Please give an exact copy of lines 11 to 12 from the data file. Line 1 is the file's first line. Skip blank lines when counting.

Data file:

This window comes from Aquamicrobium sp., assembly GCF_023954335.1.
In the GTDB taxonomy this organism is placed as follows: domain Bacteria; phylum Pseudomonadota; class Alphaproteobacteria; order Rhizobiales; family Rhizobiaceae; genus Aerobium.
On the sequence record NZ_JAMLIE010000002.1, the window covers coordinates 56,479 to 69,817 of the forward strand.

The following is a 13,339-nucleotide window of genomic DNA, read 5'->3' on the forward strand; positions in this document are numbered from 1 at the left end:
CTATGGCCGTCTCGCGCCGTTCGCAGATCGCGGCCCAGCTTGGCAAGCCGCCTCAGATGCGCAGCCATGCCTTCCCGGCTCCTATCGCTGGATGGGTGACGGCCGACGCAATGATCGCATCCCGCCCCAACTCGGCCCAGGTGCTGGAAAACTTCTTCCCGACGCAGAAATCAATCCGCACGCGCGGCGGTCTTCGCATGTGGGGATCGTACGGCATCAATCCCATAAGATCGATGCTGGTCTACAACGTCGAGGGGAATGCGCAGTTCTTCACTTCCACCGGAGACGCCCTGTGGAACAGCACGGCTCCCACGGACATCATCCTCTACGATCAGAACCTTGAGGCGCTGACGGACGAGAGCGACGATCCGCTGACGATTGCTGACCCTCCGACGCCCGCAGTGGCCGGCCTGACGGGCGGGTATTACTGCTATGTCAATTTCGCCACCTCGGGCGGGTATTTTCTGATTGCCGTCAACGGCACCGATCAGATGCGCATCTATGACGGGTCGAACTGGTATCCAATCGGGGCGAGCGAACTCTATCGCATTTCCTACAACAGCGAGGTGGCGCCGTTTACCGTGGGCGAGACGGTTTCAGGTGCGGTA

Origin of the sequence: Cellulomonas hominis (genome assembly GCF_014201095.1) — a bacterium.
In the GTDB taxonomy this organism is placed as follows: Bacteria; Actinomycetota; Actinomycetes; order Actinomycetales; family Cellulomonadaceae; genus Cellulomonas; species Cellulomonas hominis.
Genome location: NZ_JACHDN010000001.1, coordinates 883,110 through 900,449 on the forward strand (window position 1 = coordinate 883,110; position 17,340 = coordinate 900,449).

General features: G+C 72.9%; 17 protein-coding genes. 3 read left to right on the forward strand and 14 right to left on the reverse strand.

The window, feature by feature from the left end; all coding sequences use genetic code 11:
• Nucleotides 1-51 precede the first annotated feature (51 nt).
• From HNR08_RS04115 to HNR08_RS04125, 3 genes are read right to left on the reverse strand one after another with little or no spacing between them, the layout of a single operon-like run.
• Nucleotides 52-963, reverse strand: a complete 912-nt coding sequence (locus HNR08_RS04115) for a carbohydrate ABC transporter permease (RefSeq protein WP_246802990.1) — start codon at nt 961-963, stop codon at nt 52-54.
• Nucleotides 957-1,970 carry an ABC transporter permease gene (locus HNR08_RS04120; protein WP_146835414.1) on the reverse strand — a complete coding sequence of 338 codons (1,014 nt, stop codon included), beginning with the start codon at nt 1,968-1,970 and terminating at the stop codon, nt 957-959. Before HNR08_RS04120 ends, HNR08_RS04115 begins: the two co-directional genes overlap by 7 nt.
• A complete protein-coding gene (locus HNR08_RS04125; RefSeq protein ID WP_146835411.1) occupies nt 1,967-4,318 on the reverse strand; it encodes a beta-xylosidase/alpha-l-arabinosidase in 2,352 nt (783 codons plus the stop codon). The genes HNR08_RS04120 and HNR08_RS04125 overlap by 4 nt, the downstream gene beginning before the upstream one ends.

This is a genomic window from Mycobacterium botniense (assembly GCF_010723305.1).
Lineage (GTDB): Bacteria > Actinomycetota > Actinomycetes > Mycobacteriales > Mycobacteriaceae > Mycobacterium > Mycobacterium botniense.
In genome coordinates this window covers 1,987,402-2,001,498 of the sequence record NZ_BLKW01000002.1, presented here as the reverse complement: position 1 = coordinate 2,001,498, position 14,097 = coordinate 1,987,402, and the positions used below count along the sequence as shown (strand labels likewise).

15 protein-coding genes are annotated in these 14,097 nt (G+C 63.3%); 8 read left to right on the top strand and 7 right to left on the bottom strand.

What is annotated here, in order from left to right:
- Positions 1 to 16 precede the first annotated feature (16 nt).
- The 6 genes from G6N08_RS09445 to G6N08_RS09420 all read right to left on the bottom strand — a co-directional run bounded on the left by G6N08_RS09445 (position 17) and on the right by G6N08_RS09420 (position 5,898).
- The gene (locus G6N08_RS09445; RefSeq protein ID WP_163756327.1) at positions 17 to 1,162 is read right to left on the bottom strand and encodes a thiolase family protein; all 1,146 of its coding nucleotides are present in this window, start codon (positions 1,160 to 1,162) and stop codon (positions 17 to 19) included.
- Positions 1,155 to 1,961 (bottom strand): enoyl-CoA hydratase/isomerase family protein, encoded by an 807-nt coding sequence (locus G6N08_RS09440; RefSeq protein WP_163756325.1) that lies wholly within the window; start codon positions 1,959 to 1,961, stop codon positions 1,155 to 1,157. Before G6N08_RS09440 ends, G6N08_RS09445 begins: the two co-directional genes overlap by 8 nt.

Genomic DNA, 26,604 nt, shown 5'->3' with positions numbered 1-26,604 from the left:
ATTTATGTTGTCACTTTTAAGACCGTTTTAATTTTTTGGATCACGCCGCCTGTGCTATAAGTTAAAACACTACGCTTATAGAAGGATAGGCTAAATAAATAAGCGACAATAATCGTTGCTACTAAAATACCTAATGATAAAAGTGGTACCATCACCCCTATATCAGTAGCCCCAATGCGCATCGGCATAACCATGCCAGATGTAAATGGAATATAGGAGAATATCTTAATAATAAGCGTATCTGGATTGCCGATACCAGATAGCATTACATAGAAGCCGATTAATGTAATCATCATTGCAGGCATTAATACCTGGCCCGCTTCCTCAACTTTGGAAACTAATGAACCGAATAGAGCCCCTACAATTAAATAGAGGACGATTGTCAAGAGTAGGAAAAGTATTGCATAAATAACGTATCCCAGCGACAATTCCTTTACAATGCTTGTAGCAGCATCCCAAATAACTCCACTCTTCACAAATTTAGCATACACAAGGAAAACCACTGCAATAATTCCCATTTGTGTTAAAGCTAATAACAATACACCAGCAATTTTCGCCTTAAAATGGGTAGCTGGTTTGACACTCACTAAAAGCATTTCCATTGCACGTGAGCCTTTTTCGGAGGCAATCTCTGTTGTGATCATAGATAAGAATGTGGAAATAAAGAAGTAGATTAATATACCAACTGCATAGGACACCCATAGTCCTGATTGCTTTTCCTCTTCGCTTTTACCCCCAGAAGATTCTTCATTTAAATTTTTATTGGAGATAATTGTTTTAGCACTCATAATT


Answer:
• Nucleotides 1-51 precede the first annotated feature (51 nt).
• From HNR08_RS04115 to HNR08_RS04125, 3 genes are read right to left on the reverse strand one after another with little or no spacing between them, the layout of a single operon-like run.